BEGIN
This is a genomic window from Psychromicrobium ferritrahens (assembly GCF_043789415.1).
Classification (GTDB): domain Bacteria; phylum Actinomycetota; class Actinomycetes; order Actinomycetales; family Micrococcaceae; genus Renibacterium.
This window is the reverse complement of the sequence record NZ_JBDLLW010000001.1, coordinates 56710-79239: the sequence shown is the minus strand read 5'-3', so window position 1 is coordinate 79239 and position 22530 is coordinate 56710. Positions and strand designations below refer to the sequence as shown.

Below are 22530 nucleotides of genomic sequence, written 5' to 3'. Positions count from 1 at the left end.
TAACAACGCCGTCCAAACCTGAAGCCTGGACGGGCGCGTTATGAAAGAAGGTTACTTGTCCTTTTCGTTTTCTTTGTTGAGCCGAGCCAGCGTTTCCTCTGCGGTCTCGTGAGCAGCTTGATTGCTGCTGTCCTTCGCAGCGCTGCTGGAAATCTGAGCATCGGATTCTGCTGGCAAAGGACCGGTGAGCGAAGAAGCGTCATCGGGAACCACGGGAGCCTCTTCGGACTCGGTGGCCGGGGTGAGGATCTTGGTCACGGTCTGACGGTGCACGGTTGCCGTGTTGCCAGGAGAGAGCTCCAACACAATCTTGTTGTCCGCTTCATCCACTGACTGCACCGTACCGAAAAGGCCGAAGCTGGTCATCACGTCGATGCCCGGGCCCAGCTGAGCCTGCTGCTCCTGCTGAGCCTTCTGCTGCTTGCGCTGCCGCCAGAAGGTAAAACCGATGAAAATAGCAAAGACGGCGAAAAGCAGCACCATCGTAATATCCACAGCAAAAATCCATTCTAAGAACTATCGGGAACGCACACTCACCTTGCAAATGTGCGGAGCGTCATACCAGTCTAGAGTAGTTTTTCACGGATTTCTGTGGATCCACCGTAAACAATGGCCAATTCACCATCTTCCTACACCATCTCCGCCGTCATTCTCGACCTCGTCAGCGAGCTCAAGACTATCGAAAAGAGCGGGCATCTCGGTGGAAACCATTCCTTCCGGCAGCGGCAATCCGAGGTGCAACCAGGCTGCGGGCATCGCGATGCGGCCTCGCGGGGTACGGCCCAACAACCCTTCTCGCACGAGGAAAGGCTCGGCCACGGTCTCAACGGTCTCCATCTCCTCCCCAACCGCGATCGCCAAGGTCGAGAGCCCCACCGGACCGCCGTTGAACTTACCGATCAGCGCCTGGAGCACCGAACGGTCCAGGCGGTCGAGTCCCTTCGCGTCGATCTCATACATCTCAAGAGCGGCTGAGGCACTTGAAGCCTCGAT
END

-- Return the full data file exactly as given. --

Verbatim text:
This is a genomic window from Psychromicrobium ferritrahens (assembly GCF_043789415.1).
Classification (GTDB): domain Bacteria; phylum Actinomycetota; class Actinomycetes; order Actinomycetales; family Micrococcaceae; genus Renibacterium.
This window is the reverse complement of the sequence record NZ_JBDLLW010000001.1, coordinates 56710-79239: the sequence shown is the minus strand read 5'-3', so window position 1 is coordinate 79239 and position 22530 is coordinate 56710. Positions and strand designations below refer to the sequence as shown.

Below are 22530 nucleotides of genomic sequence, written 5' to 3'. Positions count from 1 at the left end.
TAACAACGCCGTCCAAACCTGAAGCCTGGACGGGCGCGTTATGAAAGAAGGTTACTTGTCCTTTTCGTTTTCTTTGTTGAGCCGAGCCAGCGTTTCCTCTGCGGTCTCGTGAGCAGCTTGATTGCTGCTGTCCTTCGCAGCGCTGCTGGAAATCTGAGCATCGGATTCTGCTGGCAAAGGACCGGTGAGCGAAGAAGCGTCATCGGGAACCACGGGAGCCTCTTCGGACTCGGTGGCCGGGGTGAGGATCTTGGTCACGGTCTGACGGTGCACGGTTGCCGTGTTGCCAGGAGAGAGCTCCAACACAATCTTGTTGTCCGCTTCATCCACTGACTGCACCGTACCGAAAAGGCCGAAGCTGGTCATCACGTCGATGCCCGGGCCCAGCTGAGCCTGCTGCTCCTGCTGAGCCTTCTGCTGCTTGCGCTGCCGCCAGAAGGTAAAACCGATGAAAATAGCAAAGACGGCGAAAAGCAGCACCATCGTAATATCCACAGCAAAAATCCATTCTAAGAACTATCGGGAACGCACACTCACCTTGCAAATGTGCGGAGCGTCATACCAGTCTAGAGTAGTTTTTCACGGATTTCTGTGGATCCACCGTAAACAATGGCCAATTCACCATCTTCCTACACCATCTCCGCCGTCATTCTCGACCTCGTCAGCGAGCTCAAGACTATCGAAAAGAGCGGGCATCTCGGTGGAAACCATTCCTTCCGGCAGCGGCAATCCGAGGTGCAACCAGGCTGCGGGCATCGCGATGCGGCCTCGCGGGGTACGGCCCAACAACCCTTCTCGCACGAGGAAAGGCTCGGCCACGGTCTCAACGGTCTCCATCTCCTCCCCAACCGCGATCGCCAAGGTCGAGAGCCCCACCGGACCGCCGTTGAACTTACCGATCAGCGCCTGGAGCACCGAACGGTCCAGGCGGTCGAGTCCCTTCGCGTCGATCTCATACATCTCAAGAGCGGCTGAGGCACTTGAAGCCTCGAT